Why Having a Breakdown is a Good Thing

It’s the start of new blogging goodness here at Stratejoy!

We’re bringing back real time stories from real life women.

This time I’m tapping the incredible ladies of my Elevate Mastermind group to share their dreams, fears, successes and failures with the Tribe. Not all of them will be writing (since it’s totally not a requirement of Elevate!), but as I found out at our retreat — over half of them identify as writers! And after getting to known their sassy selves and incredible stories over 4 days in Ojai, I knew we’d all benefit from hearing the ups and downs of their year of ELEVATING!

We’re going on a introduction binge this week — getting you familiar with with the ladies you’ll be hearing from this year.

After that, I’ll be writing early in the week and we’ll be featuring an Elevate Writer each Thursday.

Please join me in lovingly welcoming each of these brave souls!

They are going to be cracking their hearts wide open for us, to remind our entire Tribe that we are never alone.

XOXO

Molly-Sig211


Sage-GraysonWITH LOVE FROM

Sage,  Life Editor, Wife, 2014 Elevate Sister

Sage Grayson is a professional Life Editor who helps ambitious career women edit their habits, routines, and mindsets to balance their happiness at work and home. On lazy Sundays you can find her reading her more than 30 magazine subscriptions and enjoying cups of jasmine green tea. She lives in the suburbs of San Francisco with her husband Chris and pit bull Skyla. You can find Sage at SageGrayson.com, Facebook, Twitter, Pinterest, and YouTube.

 

I knew it was coming. I could feel it lurking in the shadows…slowly stalking me all day….

There was nowhere to run, and it was on top of  me before I could catch my breath. I crumbled onto the couch sobbing and gasping, feeling the immense weight of it pushing me lower and lower.

 I was having a full-blown panic attack. But strangely, I knew this was a good thing.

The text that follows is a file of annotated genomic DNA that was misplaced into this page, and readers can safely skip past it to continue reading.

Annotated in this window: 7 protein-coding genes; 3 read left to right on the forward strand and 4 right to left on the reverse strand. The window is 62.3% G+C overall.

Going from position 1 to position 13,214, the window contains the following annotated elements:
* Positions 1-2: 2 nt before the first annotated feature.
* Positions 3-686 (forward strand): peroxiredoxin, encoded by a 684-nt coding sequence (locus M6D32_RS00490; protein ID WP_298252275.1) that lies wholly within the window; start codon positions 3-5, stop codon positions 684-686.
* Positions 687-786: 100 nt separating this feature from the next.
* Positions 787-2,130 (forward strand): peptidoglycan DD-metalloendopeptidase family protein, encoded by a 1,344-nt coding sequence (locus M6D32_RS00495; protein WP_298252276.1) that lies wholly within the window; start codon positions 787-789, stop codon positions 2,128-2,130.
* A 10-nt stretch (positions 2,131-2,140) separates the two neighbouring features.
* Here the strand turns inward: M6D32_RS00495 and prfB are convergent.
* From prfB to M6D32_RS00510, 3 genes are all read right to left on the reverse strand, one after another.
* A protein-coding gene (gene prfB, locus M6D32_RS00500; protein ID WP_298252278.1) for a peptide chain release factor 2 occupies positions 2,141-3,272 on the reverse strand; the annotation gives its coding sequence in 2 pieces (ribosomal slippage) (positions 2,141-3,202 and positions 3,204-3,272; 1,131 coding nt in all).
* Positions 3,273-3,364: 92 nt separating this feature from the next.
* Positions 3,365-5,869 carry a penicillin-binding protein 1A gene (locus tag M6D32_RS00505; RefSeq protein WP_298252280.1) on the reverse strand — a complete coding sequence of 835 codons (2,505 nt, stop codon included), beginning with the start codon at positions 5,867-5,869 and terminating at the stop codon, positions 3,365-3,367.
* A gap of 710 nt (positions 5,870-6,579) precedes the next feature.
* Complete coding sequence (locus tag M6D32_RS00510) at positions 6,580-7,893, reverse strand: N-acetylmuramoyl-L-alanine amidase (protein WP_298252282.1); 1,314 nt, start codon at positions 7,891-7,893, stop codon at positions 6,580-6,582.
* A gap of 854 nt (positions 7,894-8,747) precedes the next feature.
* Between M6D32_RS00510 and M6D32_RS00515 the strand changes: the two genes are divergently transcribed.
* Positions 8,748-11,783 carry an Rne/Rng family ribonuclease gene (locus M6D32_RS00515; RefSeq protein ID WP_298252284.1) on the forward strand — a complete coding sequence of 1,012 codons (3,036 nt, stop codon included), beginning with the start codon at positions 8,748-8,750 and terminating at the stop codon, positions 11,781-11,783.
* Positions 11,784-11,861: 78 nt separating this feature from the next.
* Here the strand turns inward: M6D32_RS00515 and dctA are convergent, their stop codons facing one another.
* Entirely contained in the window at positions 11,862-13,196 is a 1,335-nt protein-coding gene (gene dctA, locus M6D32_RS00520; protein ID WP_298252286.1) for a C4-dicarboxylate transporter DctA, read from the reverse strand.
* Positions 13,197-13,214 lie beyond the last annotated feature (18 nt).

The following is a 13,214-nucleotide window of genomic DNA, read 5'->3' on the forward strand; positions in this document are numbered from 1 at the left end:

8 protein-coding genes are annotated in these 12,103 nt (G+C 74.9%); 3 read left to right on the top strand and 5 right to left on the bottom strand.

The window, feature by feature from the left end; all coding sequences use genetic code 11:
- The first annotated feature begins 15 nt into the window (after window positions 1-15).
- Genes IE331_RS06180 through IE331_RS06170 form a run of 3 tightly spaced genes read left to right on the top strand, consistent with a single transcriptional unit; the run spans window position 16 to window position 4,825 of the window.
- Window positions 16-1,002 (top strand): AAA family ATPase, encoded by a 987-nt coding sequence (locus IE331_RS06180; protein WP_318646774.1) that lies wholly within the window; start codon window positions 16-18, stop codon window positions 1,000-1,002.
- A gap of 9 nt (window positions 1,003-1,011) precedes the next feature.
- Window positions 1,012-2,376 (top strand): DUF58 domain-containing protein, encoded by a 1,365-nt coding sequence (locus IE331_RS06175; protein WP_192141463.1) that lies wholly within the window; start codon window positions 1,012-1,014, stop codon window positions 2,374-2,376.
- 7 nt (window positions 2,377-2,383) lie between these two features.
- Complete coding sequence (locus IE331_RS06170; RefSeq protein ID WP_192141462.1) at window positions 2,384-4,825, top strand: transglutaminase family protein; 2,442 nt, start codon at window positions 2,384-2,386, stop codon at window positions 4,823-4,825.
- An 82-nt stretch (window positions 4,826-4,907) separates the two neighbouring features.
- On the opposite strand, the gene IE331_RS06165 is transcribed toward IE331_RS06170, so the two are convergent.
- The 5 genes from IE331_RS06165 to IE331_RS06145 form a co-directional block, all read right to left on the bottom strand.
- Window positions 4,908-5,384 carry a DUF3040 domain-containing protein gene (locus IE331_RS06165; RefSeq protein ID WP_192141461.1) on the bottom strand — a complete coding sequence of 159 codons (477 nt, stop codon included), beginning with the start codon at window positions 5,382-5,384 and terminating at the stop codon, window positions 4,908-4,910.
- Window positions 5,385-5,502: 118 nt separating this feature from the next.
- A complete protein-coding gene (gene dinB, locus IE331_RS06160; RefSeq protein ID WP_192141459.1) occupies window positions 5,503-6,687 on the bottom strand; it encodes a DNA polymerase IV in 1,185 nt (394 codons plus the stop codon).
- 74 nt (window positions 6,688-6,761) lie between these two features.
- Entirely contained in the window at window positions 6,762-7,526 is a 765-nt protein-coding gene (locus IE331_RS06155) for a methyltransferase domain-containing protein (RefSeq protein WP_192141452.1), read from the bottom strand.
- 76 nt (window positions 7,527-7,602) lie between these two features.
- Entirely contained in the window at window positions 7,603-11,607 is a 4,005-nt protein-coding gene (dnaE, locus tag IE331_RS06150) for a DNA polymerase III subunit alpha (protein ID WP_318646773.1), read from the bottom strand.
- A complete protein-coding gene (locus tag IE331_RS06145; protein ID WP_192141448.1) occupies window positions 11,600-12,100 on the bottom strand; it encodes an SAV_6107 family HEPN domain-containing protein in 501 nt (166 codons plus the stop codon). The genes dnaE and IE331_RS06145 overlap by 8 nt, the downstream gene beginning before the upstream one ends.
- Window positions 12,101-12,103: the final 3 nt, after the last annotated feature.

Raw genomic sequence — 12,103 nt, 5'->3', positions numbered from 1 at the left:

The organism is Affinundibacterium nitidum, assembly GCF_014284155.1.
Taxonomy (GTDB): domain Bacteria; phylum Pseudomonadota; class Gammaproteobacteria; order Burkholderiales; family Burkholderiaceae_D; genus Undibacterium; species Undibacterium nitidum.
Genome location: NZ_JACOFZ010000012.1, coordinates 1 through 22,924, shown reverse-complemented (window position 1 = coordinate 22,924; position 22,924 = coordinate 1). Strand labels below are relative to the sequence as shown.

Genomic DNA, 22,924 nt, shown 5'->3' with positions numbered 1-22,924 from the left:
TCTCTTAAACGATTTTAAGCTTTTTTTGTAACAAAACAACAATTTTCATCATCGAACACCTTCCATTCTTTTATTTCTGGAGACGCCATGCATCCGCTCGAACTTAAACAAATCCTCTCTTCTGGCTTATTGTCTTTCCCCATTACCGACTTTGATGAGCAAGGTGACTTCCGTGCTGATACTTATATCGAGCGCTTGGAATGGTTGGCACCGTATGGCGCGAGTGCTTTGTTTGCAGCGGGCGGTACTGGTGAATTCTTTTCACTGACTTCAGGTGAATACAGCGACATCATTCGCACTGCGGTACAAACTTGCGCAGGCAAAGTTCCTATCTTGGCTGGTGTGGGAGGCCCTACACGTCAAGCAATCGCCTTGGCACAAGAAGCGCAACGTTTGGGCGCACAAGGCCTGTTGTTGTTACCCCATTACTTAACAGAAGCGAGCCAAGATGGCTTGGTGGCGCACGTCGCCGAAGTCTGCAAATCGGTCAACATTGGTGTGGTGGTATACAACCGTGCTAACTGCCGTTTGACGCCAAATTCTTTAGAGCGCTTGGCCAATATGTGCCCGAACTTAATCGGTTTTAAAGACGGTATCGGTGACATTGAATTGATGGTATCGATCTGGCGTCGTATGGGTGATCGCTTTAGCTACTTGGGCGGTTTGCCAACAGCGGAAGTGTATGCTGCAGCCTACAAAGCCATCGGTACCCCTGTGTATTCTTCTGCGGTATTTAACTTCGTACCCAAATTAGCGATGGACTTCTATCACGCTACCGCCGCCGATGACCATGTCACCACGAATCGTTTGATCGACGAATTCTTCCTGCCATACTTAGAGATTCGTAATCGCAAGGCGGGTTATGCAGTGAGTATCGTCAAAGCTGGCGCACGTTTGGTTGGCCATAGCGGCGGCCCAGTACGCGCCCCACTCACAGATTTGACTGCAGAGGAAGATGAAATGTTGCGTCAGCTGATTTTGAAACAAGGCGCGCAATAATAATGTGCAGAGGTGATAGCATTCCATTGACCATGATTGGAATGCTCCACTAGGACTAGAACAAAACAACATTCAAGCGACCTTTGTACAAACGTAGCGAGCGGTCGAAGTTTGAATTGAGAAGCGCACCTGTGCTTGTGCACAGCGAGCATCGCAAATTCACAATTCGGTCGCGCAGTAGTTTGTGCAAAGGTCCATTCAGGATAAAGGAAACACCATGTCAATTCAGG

My breakdowns usually happen when I’m in an extreme state of stress and anxiety. Last week’s attack was surely triggered by all the pressure I’m feeling as I rebrand my business, work to pay off my debt, and attempt to lose the 30 pounds I’ve gained in the past 2 years.

That’s a lot of competing priorities, and my breakdown was inevitable.

So why was I happy about it?

People say when you hit rock bottom, it’s only then that you can pick yourself up and move forward. That’s definitely been true in my life.

You can get a profound sense of clarity when you drop all the balls you’ve been juggling, throw your hands in the air, and yell, “I give up!”

I knew my latest panic attack would help me get clear on what’s truly important in my life. And I knew it would mean a lot of what I call “life editing.”

In my experience, the only way to recover from a breakdown is…to have another break down.

It’s not what you think!

When I’m feeling overwhelmed and like I’m drowning under the weight of my responsibilities, I know the only way I can get moving again is to take those big to-dos and break them down into the teeniest, tiniest steps possible.

If you don’t want to choke when the pressure’s on, you gotta stop biting off more than you can chew.

 But you don’t need a panic attack to break down your goals.